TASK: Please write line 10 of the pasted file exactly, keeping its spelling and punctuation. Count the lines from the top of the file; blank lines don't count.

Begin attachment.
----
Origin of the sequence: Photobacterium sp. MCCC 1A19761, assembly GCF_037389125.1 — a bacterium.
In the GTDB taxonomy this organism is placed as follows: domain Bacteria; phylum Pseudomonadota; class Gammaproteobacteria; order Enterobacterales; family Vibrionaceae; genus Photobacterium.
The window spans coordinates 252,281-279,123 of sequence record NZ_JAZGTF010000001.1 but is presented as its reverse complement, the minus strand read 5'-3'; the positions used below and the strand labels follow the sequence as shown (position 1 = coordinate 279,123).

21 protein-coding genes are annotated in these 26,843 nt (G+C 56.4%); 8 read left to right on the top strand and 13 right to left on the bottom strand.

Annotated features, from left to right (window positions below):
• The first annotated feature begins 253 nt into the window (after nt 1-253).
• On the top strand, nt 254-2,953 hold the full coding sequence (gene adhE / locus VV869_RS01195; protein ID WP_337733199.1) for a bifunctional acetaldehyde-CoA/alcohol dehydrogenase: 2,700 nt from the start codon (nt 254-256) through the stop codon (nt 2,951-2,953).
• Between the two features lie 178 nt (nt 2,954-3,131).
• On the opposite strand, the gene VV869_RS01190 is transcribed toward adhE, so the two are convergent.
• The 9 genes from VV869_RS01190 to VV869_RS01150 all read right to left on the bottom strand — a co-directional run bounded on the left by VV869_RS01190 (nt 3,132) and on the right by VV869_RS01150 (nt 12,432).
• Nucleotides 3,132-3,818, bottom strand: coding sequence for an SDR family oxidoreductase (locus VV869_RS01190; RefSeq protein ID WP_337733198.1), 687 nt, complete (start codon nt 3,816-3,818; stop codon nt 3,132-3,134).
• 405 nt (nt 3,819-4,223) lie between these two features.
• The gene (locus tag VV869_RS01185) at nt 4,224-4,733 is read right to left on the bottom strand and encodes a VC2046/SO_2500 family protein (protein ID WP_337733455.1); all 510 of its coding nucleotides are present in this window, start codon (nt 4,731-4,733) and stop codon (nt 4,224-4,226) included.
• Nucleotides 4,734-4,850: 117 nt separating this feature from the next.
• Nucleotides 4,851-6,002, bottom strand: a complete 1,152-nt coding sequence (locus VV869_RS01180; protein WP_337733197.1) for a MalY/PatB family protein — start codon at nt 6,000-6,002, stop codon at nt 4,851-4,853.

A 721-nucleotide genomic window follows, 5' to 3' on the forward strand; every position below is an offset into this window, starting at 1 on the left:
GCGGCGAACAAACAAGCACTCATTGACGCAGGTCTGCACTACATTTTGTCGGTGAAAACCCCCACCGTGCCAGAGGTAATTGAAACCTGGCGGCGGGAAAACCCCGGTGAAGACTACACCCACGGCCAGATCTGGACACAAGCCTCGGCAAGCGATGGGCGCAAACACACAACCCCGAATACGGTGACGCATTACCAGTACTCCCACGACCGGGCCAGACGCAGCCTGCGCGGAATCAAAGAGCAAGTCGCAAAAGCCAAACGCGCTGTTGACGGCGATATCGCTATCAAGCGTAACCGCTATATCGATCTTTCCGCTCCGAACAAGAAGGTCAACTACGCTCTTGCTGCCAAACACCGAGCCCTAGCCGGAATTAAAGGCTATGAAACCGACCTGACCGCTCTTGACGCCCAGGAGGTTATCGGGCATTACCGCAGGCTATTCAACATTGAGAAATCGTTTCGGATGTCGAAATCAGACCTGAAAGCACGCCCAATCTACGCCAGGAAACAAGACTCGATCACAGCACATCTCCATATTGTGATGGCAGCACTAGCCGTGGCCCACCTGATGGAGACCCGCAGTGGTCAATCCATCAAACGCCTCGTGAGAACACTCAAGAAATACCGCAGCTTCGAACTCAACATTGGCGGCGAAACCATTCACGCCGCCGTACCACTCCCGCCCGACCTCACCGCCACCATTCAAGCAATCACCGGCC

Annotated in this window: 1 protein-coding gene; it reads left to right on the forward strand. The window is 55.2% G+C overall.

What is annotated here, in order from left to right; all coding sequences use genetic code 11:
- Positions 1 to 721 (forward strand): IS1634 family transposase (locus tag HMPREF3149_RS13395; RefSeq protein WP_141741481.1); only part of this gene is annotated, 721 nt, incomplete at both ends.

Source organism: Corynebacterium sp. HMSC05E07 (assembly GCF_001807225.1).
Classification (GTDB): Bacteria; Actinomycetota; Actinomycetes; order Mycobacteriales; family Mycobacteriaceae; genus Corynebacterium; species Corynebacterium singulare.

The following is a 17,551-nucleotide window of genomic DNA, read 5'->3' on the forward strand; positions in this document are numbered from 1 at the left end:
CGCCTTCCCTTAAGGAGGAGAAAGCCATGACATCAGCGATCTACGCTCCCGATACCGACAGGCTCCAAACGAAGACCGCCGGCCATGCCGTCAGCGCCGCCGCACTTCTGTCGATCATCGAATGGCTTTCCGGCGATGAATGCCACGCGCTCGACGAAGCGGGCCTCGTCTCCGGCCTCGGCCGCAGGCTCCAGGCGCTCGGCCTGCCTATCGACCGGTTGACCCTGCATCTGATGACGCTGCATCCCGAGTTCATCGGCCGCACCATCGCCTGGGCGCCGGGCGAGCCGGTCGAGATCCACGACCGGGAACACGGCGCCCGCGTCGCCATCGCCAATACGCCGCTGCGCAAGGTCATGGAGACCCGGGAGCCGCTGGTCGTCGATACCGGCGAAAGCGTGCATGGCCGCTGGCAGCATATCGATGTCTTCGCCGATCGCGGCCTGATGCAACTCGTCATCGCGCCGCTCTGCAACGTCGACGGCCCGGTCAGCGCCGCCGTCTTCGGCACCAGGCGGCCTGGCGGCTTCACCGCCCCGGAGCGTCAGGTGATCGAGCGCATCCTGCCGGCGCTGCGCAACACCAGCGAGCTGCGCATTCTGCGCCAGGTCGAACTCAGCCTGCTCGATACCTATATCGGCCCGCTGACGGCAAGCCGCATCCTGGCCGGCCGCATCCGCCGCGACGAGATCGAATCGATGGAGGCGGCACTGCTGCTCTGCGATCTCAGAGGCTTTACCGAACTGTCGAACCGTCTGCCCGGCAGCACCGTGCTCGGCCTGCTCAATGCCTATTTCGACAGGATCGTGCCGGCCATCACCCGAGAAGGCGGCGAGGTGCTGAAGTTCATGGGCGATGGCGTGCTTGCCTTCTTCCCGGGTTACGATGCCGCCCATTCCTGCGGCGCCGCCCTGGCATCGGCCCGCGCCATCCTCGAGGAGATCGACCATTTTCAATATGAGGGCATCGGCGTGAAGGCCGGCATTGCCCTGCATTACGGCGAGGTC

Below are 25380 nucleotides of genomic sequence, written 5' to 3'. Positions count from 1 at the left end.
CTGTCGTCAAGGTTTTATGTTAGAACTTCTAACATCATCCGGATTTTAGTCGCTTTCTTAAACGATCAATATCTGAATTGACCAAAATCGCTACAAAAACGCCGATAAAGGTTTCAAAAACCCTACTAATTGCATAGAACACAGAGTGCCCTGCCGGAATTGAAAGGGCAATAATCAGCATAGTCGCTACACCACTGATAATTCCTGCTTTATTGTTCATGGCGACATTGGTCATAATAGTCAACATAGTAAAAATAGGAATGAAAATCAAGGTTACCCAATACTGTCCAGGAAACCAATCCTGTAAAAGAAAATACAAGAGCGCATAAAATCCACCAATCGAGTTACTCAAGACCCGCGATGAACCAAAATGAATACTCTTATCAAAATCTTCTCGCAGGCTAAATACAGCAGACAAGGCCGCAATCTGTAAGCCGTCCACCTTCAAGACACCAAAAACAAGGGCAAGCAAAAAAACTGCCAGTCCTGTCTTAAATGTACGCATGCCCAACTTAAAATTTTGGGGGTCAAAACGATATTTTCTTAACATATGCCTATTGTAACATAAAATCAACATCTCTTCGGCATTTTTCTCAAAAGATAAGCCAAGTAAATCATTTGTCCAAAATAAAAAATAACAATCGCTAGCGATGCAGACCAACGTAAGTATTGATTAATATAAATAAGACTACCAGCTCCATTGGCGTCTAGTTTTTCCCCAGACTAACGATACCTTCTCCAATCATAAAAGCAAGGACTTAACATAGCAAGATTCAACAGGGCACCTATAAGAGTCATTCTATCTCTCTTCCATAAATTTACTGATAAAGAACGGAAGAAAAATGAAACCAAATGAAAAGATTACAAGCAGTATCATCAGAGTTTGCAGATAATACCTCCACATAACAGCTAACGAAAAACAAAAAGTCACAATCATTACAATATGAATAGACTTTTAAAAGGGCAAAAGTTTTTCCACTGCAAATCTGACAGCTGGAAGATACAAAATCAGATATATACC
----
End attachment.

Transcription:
• The 9 genes from VV869_RS01190 to VV869_RS01150 all read right to left on the bottom strand — a co-directional run bounded on the left by VV869_RS01190 (nt 3,132) and on the right by VV869_RS01150 (nt 12,432).